Patrick and Nora lie buried in the Catholic cemetery in Lake City, Minnesota in the shadow of an imposing pillar bearing the legend McInerny. Their individual stones read Our Father and Our Mother. My great-great grandparents. We stopped there a few weeks ago on our way to Minneapolis and Connie tolerated my bout of Celtic melancholy and the ruminations that come so easily when one reflects on how unlikely it is that one even made it into this vale of tears.
In the movie, playing the piano with abandon, Chico looks helplessly up at Groucho and says, “I can’t think of the ending.” Groucho mutters, “I can’t think of anything else.” There are contexts where anyone could say as much, and a cemetery is one of them.
Edmund Fussell, in his book The Catholic Side of Henry James, has a penetrating analysis of “The Altar of the Dead,” in which the Master’s ambivalence about the state of the departed and of the relation of the living to them is rolled like new wine on the critical tongue. Has it become Catholic to commemorate the dead? Is it dying out even among Catholics?
When David Copperfield looks out his little window at the graveyard where his father is buried and where eventually his mother too will lie, he has long thoughts, but they are difficult to characterize. Perhaps for most of us, the significance of the death of others lies in the loss to the living. “It is the fate man was born for, it is Margaret you mourn for.” From time to time it is the presence of his parents that David is at least fleetingly aware of but I don’t think Dickens ever considers having David pray for his mother and father.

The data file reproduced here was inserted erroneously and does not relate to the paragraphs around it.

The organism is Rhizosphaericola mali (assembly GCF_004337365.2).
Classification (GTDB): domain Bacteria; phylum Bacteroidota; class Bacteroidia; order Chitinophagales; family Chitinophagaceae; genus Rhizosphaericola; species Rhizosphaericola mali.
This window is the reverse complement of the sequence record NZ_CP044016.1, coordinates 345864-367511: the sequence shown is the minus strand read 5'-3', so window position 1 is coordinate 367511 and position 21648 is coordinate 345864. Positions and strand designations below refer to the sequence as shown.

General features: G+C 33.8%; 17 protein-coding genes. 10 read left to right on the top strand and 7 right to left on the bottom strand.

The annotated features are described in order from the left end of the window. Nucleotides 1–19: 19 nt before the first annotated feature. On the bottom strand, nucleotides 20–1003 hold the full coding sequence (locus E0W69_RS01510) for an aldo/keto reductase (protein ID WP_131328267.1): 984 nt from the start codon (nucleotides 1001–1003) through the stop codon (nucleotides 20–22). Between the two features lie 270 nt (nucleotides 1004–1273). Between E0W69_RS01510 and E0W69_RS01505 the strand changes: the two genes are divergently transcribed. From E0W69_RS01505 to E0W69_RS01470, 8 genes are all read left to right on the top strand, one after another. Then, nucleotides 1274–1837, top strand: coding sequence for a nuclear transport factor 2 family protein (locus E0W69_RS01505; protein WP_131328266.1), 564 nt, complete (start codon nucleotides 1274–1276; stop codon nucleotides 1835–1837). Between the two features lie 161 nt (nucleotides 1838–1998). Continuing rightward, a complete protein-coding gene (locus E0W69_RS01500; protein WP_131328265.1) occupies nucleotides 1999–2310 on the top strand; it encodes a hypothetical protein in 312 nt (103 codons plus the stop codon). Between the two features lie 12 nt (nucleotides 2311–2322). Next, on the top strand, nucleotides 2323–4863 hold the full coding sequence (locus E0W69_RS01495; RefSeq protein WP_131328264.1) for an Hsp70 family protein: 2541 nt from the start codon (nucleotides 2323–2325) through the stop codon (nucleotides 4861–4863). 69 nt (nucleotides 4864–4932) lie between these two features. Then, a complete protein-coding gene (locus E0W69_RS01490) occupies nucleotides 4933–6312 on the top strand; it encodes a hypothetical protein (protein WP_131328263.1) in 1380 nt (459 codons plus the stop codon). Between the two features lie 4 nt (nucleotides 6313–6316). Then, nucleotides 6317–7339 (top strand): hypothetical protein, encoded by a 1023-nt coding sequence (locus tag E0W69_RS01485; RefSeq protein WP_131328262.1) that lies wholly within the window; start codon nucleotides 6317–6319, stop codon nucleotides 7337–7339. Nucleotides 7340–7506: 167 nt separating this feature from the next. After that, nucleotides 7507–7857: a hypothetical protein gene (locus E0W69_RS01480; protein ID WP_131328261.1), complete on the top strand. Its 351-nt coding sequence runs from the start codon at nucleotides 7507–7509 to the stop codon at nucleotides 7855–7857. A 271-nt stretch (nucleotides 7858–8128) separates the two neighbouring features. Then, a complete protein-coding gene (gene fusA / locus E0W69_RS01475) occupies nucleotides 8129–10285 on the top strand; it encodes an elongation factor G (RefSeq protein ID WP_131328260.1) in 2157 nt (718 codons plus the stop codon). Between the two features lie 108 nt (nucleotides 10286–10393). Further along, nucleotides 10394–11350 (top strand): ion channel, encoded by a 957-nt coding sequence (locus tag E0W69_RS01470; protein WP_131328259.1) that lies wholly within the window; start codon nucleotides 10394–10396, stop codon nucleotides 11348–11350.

It is a holy and wholesome thought to pray for the dead. One of the way stations to despair, when faith begins to fade, is a frantic interest in getting in touch with “the other side.” Arthur Conan Doyle and other members of the British Psychic Research Society wasted time and treasure trying to get a response to their table tapping. I think it was C. S. Lewis who commented on the banality of the messages allegedly received at seances. Better read the Purgatorio. And pray for the dead.
Another sign of weakening faith is waffling over eternal punishment. Theologians of repute have wondered if God could really, well, I mean, our God, who is so nice, condemn to eternal punishment. . . . The voice trails away. Universal salvation is in the air. Eventually, we will all walk into the light. Hell is out. Sure it is.
Dogma aside, would you lead your life differently if your ultimate condition did not depend on the decisions and choices you make? Of course you would. Is it an option of the Christian life to live like a pagan and yet end up playing a harp like everyone else? Hell is part of the package, unless we are inventing our own religion. But of course heaven and purgatory are as well. The blessed do not need our prayers, but those still scaling the seven storey mountain do. Unlike Dante, we don’t know who is where, except in the case of canonized saints—and our mothers—and it would be presumptuous to speculate.
The other day I met an Irishman whose father had died when he was a child. A consolation of his recovered faith is that one day he will be reunited with his father. A worthy thought. The communion of saints. Even of Irishmen.
Lake Pepin is a bulge in the Mississippi and Lake City sits on the western shore of it. The Catholic cemetery is on the west side of the town. Nora came up river from Louisville with the family whose maid she was and Patrick followed her back and wooed and won her and brought her home. They have lain there now for more than a century, gone into that bourn from which no traveler returns. And in this unimaginable to them present I stand, thinking of the suite of souls that issued from their love, all of them destined for eternal life. Requiescant in pace. May their souls and the souls of all the faithful departed, through the mercy of God, rest in peace.